by Paul Vance, Assistant Pilgrimage Group Leader
(submitted from Jerusalem)
The act of listening is at the heart of pilgrimage. Like Mary, we listen to the Word spoken to us. A human-divine interaction results when the Word of the Lord presents itself to us, and, again like Mary, we ponder it. When we love God, the Word spoken must rest in our heart until we rest in it. To love our neighbor as ourselves is the next greatest commandment. The fruit derived from that love requires us to listen to our neighbor.
Today, our pilgrims celebrated Christmas for the second time in as many months. In the Church of the Nativity, where our Lord drew his first breath, we listened to the proclaimed Word. In that Word, we learned that the shepherds keeping watch in the nearby hills were the first to listen to the words of good news brought to them by the heavenly host. They left for Bethlehem to see the wondrous thing told to them. Upon entering the stable where the child lay in a manger, they were filled with joy at all they saw.
As shepherds, their station in life was the lowest of the low in the eyes of their own people. In many cases, they were perhaps treated as less than human. When they left the stable, yes, they were filled with joy, but they possessed something else. They had hope. It was a hope derived from the fact that they had encountered the Christ-child. Because they listened, they went and saw and understood that they were more than what others considered them. With Christ, there was hope born within them. They too could be children of God.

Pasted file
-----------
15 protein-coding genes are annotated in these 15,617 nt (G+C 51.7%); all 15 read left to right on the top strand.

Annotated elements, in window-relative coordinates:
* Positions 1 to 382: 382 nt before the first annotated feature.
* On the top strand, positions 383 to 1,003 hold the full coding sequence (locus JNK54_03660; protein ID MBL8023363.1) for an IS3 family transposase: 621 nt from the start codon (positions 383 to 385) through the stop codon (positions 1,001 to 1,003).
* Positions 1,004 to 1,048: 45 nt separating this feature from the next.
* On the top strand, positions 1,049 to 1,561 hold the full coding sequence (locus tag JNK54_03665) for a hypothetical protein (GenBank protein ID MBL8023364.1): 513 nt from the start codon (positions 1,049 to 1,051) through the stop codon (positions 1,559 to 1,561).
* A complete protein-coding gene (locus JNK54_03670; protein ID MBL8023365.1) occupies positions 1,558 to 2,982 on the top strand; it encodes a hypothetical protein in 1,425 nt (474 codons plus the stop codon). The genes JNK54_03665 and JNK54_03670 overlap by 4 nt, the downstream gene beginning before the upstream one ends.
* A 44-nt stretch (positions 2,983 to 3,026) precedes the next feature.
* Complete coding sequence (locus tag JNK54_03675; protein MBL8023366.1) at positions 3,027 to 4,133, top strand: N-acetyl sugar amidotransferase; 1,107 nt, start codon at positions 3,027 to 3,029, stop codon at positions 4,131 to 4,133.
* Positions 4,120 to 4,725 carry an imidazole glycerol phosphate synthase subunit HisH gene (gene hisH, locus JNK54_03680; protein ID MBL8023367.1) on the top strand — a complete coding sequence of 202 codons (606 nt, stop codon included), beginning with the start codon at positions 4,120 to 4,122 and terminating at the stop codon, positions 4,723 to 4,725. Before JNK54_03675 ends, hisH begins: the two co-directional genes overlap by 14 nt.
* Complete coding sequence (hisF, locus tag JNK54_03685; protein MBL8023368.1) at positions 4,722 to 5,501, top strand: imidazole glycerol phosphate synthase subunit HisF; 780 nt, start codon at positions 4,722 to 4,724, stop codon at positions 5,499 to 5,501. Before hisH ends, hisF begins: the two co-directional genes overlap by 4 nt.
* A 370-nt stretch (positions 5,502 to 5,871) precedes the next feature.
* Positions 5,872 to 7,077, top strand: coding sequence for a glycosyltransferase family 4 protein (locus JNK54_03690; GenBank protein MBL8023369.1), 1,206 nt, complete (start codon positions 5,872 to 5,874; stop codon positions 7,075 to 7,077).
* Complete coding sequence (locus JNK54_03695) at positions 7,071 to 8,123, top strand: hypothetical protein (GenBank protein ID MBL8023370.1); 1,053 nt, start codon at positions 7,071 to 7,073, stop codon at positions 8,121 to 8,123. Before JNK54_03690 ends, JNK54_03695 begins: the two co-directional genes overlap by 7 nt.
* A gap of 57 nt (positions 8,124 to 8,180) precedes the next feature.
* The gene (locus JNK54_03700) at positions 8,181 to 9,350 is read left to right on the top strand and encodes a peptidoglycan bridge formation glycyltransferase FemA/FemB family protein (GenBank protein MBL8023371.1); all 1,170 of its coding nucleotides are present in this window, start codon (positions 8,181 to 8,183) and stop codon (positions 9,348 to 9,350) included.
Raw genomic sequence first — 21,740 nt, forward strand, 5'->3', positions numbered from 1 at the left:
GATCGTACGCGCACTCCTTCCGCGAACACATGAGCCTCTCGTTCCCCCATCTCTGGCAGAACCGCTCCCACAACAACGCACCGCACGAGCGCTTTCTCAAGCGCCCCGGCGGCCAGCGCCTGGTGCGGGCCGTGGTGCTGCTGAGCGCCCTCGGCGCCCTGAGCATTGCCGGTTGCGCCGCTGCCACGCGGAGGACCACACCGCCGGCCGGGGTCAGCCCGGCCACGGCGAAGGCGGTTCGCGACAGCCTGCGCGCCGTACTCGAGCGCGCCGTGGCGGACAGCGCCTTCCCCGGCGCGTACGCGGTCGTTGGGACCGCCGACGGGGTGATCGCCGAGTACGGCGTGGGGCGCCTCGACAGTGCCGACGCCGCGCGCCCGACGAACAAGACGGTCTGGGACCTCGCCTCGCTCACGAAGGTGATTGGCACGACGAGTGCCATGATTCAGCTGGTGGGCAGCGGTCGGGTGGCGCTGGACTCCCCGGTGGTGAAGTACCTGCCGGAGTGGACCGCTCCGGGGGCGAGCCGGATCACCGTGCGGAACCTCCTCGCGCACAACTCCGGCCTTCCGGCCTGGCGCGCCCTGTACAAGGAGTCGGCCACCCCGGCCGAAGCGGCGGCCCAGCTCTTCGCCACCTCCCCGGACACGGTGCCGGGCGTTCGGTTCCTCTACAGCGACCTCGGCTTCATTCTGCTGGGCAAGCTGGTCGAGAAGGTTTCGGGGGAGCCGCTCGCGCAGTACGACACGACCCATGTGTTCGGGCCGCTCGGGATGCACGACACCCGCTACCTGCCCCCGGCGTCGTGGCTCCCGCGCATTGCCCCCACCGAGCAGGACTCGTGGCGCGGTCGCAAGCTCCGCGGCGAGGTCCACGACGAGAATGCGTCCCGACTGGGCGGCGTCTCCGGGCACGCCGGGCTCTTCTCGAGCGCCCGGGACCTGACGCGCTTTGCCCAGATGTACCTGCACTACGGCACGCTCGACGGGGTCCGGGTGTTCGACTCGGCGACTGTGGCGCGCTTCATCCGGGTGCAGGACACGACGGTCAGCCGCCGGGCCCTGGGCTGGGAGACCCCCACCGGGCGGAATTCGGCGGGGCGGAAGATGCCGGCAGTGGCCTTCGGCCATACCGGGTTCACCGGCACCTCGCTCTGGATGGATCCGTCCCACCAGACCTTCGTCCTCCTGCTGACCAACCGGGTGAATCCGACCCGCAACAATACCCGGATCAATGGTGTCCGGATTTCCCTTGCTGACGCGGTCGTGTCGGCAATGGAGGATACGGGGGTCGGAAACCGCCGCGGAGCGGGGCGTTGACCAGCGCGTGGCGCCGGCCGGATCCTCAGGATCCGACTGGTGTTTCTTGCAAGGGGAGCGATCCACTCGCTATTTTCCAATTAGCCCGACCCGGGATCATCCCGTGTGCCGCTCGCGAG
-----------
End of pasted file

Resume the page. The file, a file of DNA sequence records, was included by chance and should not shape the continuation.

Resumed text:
Our pilgrims experienced the same kind of hope today. They visited a Palestinian university today and participated in a forum consisting of many young Palestinian women and men. They are working on social projects oriented toward helping the marginalized in their land. Imagine that: a group of marginalized Palestinian Christian and Muslim youths are working toward improving the even more marginalized poor throughout their land. Listening to them, was to experience their hope for the future. It was a hope worth listening to and pondering in the heart. At that moment, the barriers between Christian and Muslim broke down and all that was left were children of God. To hear their dreams and watch their faces light up with the hope of a better, more just, and peaceful world is the best Christmas gift of all.